The poem Basketball: A Retrospective, by Stephen Dunn, is a fantastic poem for a reader to go in depth with because it allows the reader to see what the basketball player is doing. The poem is short but it really gets the point across, while it is describing the athletic abilities of the player. Stephen Dunn does a great job of pulling the reader in and allowing it to make a picture of what the player is doing. In the poem there is a really good example of personification. “My ethics were, and good pair of hands,” (lines 1-2) this is relating the great ethics of the player to his hands because his hands are so valuable. If the reader were to read this Michael Jordan would come to mind. Michael Jordan’s hands were so important to his game which in the first two lines of the poem it explains that. If the reader would dig deep and read between the lines of the first verse, many inspirational things can be taken away from it. “A good move, when things were difficult,” (lines 3-4) this line is great at describing the player being able to perform at its best, even when things were difficult.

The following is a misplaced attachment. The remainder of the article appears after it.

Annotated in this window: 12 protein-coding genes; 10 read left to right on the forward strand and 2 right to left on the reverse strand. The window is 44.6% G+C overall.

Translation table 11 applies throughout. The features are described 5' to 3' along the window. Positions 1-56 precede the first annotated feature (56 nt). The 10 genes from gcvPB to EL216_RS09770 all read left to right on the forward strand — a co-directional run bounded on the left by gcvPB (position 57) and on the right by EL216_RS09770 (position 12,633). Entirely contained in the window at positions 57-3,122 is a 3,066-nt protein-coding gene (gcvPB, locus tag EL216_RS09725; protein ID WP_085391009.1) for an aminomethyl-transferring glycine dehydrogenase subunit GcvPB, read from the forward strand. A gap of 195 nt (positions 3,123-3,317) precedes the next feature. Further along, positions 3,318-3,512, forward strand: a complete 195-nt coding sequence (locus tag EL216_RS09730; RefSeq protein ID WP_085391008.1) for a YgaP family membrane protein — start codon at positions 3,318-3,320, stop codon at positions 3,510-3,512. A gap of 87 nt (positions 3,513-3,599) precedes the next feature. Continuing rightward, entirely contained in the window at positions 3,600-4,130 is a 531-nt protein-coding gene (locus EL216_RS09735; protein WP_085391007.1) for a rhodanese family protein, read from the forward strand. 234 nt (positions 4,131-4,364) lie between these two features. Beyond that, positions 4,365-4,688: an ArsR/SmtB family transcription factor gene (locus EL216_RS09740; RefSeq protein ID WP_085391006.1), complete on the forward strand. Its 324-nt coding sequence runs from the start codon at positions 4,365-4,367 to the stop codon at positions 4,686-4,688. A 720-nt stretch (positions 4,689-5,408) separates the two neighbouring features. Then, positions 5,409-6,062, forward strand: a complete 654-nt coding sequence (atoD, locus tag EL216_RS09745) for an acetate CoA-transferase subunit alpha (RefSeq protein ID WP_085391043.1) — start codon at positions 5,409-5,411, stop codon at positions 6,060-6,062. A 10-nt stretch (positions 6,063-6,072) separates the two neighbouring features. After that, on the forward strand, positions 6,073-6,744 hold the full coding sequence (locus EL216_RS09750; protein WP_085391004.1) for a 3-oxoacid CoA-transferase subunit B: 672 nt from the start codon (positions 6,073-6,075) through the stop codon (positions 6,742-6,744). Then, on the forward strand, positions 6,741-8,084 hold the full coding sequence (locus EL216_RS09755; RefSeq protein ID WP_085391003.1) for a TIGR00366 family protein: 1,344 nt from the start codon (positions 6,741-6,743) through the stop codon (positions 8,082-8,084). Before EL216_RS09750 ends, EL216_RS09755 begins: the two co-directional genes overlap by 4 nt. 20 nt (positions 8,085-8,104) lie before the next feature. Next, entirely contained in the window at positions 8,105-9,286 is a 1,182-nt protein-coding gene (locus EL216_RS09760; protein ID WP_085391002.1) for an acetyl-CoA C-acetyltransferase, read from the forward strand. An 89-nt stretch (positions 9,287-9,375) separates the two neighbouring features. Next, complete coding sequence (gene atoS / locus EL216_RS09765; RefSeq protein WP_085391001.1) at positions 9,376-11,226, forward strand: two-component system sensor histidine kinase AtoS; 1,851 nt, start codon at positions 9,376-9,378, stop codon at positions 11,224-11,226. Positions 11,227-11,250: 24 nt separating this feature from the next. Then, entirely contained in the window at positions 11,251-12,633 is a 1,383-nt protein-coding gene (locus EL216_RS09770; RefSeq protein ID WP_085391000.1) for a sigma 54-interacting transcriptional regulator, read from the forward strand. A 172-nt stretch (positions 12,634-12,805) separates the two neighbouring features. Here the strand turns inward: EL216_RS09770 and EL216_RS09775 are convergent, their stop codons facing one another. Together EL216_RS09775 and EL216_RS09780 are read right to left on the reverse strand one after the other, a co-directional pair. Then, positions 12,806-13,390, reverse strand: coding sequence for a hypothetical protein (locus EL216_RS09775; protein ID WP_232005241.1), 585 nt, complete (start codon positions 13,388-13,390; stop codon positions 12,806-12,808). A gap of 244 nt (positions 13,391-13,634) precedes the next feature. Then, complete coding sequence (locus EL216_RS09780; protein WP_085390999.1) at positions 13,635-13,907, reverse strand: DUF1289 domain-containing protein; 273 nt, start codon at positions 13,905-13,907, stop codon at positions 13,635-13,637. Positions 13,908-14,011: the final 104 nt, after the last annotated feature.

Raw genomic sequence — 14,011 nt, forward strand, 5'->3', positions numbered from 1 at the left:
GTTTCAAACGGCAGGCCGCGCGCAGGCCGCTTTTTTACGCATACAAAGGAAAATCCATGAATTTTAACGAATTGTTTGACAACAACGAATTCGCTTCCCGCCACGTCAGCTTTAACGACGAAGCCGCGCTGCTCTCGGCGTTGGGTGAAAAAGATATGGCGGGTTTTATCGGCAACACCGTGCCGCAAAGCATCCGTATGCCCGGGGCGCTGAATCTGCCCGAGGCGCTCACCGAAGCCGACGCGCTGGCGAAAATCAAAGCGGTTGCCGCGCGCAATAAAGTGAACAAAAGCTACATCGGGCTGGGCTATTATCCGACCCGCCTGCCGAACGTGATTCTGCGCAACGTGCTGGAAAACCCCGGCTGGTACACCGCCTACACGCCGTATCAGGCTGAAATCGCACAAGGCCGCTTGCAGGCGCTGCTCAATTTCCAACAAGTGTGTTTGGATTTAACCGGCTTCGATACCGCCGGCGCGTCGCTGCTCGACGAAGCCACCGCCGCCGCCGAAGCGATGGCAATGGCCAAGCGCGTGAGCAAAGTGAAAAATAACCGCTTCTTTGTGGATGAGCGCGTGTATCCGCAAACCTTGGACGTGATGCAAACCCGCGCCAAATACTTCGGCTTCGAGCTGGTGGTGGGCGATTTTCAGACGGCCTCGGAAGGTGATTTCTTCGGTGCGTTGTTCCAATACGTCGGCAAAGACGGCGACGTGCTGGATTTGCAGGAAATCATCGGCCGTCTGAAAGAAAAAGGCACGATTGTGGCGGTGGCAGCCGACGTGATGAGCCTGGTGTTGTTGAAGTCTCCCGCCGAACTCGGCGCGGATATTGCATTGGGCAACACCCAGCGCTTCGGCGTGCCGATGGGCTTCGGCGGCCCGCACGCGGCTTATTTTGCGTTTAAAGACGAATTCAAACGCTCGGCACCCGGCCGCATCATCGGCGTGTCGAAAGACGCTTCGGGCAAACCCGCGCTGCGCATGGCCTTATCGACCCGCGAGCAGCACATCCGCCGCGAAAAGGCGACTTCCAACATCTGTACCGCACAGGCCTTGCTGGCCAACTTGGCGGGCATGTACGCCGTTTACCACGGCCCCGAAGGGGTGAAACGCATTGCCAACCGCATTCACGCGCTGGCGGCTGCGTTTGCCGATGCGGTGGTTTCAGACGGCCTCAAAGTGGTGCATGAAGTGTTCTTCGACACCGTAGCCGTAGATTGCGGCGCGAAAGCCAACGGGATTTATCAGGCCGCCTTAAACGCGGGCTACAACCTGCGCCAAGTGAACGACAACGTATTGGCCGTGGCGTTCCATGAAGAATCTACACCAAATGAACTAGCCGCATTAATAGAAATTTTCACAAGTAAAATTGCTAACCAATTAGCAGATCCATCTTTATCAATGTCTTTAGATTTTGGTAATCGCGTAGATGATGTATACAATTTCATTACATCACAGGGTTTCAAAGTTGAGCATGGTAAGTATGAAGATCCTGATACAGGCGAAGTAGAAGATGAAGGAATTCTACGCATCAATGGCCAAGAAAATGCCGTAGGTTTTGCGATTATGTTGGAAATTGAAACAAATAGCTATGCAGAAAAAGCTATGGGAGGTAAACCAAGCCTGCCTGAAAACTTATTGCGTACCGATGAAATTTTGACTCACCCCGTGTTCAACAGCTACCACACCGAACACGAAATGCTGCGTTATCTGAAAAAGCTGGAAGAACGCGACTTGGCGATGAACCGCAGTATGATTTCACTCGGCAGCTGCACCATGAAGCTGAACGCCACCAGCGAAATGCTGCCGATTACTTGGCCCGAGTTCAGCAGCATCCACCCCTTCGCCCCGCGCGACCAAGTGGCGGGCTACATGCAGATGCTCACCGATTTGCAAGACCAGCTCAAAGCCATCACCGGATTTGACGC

Throughout the poem Stephen Dunn uses a lot of imagery to describe what is going on. In the second verse of the poem it goes more in depth of describing how the player is graceful in the air. This is why the reader would believe more and more that the poem was based on the game of Michael Jordan. “An exceptional man could change direction,” (lines 5-6) this line is great at showing the talent of the exceptional player, which would keep the reader intact with the meaning of the poem. These lines and verses are great at putting a picture in the readers head but also taking them through the play as it develops. Finally, Stephen Dunn finishes the poem by adding a great line of imagery. “In the air, could thread a needle,” (lines 7-8) the reader can just imagine what the player is doing just by one line, which is great because the whole poem allows the reader to do that. Basketball: A Retrospective, by Stephen Dunn is a great poem for athletes to read because of the connections the reader can make to it, and how great it is at putting a picture in the readers head.
Dunn, Stephen. American Sports Poems. New York 10016, 1996. Web.